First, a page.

Philadelphia is a city with a rich history. History buffs will certainly enjoy themselves and have the time of their lives in this East Coast resort. Although not as popular as the other cities on the East Coast, namely New York and Washington, D.C., this city has plenty to offer not only for history buffs but for every member of the family.
History of Philadelphia
Philadelphia is a destination full of places and things that any history lover would enjoy. The city attracts more than 40 million visitors every year. This number is not surprising when you consider how many new things there are to discover in the city: Food, history, people, and culture.
Below are some of the over one hundred historic sites in Philadelphia that you should definitely visit.
Accommodation in Philadelphia
The Hotel Bellevue is your ideal accommodation for a historical trip to the city. The hotel itself is rich in history. It goes back to George Boldt, who once worked as a manager at the Waldorf-Astoria in New York City. The hotel is considered home by several personalities who visit the city. Among his famous guests are J. P. Morgan, the Vanderbilt family and Katherine Hepburn.
The hotel is a mixed-use building that was built around 1904. It offers everything that a single traveler and even a family who wants to enjoy all the historical sites in Philadelphia needs. It has amenities such as a fitness center, a wide selection of restaurants, and is close to the city’s most visited tourist spots. It also offers free Wi-Fi access and is a pet-friendly facility. Visit their site to learn more about their history and even book your room.
Best Historical Sites to See in Philadelphia
1. Reading Terminal Market
History buffs and foodies alike will get their money’s worth at the Reading Terminal Market. It is the oldest farmers’ market in the country. It sells delicacies and products from more than 80 vendors. It is open seven days a week. Amish vendors grace the market from Tuesday to Saturday.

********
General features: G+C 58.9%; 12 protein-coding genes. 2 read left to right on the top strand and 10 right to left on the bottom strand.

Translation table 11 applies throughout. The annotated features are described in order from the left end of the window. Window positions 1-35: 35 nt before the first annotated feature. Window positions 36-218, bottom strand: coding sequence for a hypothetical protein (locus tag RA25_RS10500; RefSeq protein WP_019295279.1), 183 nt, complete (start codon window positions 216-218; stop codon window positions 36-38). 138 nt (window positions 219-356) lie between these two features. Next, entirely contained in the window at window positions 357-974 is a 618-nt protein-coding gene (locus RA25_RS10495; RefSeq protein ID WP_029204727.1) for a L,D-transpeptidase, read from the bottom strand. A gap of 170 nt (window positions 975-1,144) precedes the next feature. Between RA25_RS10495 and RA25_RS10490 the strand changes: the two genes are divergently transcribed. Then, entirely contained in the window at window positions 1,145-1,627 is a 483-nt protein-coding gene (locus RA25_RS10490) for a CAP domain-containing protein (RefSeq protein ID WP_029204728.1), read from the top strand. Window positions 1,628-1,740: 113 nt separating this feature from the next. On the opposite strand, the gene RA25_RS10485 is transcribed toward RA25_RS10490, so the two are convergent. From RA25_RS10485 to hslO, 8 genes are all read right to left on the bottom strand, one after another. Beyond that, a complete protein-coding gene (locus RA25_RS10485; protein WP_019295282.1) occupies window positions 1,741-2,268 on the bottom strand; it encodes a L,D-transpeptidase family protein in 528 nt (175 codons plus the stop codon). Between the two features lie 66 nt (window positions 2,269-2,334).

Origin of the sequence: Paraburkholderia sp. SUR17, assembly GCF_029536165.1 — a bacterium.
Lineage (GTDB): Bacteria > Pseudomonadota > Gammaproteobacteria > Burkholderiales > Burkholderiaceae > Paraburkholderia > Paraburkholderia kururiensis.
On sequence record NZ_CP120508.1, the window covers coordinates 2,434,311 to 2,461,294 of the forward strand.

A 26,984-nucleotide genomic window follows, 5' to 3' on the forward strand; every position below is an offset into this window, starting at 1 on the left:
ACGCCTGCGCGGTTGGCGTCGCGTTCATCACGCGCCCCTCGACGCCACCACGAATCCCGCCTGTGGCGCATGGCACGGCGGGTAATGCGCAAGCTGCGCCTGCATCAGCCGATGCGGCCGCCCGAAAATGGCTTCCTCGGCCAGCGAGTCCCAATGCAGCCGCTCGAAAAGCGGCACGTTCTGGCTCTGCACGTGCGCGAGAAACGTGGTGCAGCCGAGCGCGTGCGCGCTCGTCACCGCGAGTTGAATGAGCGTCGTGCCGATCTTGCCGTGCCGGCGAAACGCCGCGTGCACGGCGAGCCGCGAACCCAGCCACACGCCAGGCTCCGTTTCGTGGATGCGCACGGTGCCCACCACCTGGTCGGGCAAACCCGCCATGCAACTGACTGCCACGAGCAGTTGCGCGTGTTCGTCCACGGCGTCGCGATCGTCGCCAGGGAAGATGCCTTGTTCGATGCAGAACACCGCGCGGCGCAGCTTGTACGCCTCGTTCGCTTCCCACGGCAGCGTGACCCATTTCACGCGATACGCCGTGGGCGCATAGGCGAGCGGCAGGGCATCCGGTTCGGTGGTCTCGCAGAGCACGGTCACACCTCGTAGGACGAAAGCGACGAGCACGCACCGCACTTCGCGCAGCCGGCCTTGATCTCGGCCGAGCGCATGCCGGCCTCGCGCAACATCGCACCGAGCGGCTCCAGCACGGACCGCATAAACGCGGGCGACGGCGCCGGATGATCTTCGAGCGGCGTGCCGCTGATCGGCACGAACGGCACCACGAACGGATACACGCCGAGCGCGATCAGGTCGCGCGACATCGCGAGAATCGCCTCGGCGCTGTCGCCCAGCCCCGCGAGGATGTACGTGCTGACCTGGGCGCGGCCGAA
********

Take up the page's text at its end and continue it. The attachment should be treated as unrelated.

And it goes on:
2. The Liberty Bell Center
The state’s Liberty Bell is regarded as its symbol by civil rights activists, Indians, and abolitionists. The historic bell was first used to ring the State of Pennsylvania Assembly for its session. After decades of residence in Independence Hall, it was moved to its current location in 2013.
3. The Franklin Institute
The Franklin Institute, considered one of the oldest science museums in the USA, offers hands-on exhibitions such as “Your Brain”. It also houses the Rock Planetarium, the Tuttleman IMAX Theatre and the Joel N. Bloom Observatory. The museum is also popular for its “Giant Heart” exhibition. This is a 22-foot-high walk-in human corpuscle. It was one of the first attractions of the museum when it was founded.
4. The Philadelphia Zoo
This was the first zoo to ever open in the United States. The Philadelphia Zoo houses about 300 animals and has been in operation since 1874. The zoo is also the first to introduce the Zoo360 system. This is a travel and exploration system that allows the animals to move freely in the zoos without the zoo visitors having to give up their vantage point. The first Niagra Big Cat Falls, the PECO Primate Reserve, and the KidZooU are among the zoo’s most visited attractions.
5. Battleship New Jersey
History nerds who are mainly interested in war and battleships will be amazed by this battleship. The Battleship New Jersey Museum and Memorial, considered the nation’s most decorated battleship, displays artifacts from the battleship’s rich history. It also hosts special events and overnight camps.